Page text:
On Tuesday, December 1st, we held the first event of our new #designforgood series, THE CREATIVE IMPACT SERIES. The Social Entrepreneurship installment brought together three of Connecticut’s social impact leaders—Onyeka Obiocha of A Happy Life, Constanza Gowen-Segovia of co:lab, and Suzanne McKenzie of Able Made—to discuss the challenges, risks, and rewards of building a brand for good.
Some of the key takeaways from the panel discussion:
Ony said that, while he intends to do everything he can to ensure his business evolves, he looks forward to the day when a high school student can look at his model and say, “I can improve on that.” If done well, the foundation one lays in social enterprise will inspire those who come after to continually raise the bar.
You deserve to get paid for your work, even when you want to work for good. It’s natural to feel guilty about “profiting” off of your work for a cause because you know all of the ways in which additional funding could advance it. However, you need to care for yourself to help you more effectively care for others, especially if you want your involvement to be sustainable for the long-term.
Constanza discussed a time when she and her peers spent months working on visuals for potable water awareness in rural India. When her team arrived on site, “it didn’t matter how pretty the posters were,” because other elements needed to be in place before the campaign could be successful. It was easy to regard all of their work as time wasted, but the dialogue that emerged around the more urgent needs of the locals drew attention to the places it was most needed. The reality is that time invested into a worthwhile cause will make ripples in some way, even when the end result diverges from your original vision.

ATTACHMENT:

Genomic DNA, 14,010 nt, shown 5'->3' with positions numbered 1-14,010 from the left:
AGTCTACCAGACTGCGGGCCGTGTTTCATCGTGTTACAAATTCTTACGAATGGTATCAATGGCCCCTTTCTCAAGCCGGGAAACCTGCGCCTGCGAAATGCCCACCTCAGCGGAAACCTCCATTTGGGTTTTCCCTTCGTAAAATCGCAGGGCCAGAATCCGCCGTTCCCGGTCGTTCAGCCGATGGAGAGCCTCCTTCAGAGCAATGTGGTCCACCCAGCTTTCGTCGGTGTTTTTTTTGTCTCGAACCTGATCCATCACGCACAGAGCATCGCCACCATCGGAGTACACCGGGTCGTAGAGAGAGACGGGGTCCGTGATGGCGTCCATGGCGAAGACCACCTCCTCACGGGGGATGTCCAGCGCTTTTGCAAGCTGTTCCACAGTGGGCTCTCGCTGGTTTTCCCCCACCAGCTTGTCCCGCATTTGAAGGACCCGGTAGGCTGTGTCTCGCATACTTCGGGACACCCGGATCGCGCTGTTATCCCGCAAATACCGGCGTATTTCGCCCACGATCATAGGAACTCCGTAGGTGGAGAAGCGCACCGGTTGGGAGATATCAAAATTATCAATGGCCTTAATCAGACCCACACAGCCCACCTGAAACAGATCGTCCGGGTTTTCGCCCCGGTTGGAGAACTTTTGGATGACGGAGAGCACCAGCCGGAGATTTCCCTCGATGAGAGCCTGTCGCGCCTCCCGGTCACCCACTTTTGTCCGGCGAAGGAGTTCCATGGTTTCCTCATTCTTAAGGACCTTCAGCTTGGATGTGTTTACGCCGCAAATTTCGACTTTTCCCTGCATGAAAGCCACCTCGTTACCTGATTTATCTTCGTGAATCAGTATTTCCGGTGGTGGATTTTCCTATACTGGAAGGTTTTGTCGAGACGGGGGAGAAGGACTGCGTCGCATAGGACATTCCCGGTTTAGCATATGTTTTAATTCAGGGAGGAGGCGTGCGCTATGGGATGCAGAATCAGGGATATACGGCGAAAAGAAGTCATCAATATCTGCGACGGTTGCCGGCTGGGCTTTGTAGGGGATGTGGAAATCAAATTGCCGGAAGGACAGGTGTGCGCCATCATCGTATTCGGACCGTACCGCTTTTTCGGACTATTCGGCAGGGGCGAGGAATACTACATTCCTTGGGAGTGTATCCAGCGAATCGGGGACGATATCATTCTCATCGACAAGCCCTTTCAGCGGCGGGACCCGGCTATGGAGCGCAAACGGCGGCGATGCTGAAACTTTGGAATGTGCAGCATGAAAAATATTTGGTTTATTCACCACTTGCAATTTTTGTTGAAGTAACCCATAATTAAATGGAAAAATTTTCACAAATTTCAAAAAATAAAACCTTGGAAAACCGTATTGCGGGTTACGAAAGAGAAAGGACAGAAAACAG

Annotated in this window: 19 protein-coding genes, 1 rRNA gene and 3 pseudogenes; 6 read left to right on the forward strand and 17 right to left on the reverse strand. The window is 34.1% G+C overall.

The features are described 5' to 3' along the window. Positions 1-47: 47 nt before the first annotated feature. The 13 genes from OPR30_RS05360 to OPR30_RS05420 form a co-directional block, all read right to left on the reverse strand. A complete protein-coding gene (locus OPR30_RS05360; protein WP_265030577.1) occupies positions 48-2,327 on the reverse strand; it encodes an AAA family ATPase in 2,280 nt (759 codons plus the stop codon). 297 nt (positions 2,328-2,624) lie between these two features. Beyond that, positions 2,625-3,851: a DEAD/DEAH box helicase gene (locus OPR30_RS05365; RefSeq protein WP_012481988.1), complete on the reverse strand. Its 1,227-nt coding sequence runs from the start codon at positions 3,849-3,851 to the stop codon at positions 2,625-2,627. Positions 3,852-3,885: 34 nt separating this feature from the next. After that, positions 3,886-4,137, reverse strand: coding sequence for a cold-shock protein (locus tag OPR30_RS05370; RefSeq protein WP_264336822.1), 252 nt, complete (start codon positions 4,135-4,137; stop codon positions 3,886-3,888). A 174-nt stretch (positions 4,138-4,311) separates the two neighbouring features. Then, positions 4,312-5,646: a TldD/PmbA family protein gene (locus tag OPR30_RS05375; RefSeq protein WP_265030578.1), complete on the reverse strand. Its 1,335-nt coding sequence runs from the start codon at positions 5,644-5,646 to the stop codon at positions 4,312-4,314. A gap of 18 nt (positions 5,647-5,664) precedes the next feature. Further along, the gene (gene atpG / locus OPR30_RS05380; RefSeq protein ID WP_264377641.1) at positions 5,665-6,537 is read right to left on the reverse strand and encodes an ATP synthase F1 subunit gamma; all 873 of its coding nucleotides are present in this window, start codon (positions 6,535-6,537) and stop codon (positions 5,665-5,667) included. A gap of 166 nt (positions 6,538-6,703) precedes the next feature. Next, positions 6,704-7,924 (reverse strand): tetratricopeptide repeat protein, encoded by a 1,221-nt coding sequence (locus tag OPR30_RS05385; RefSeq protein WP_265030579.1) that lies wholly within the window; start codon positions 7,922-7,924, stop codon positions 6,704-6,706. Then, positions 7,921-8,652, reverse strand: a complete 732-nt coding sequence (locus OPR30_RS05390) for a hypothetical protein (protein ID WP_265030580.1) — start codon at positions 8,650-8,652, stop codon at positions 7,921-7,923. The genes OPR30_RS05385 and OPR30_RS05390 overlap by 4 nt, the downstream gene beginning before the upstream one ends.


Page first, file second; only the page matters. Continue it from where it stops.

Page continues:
While from time to time social enterprise hopefuls get lucky with angel investors, a lot of the opportunities you’ll find come from networking with other passionate people. Whether you want to collaborate with like-minded business owners or find a social enterprise mentor, seeking out chances to interact with your community and seizing them is crucial. The people you most look up to were once in your shoes, and many will be happy to discuss your vision (and ways they can help out) with you.
Taking the Plunge
Ony explained that “the stars will never be perfectly aligned” in a way that lets you know it’s totally safe to make the jump from your day job to full-time social enterprise work. When you believe in your cause, you have to decide to take a leap of faith at some point. Suzanne discussed how she found the transition to social enterprise less jarring than her previous shift from agency work to self-employment because of the clarity she had about how she wanted her business to work. Making the switch sounds scarier than it actually is, and the rewards of knowing your impact outweigh the anxiety.
Check out photos from the event below, and don’t miss our next CREATIVE IMPACT SERIES event in April, when 2014 AIGA Medalist, Cheryl Heller, sits down with us to talk about how she came about developing the Ideas That Matter program with Sappi, and the M.F.A. program in Design for Social Innovation at the School of Visual Arts. We can’t wait and hope to see you there. Special thanks to our hosts, reSET, and our sponsor, Sappi.
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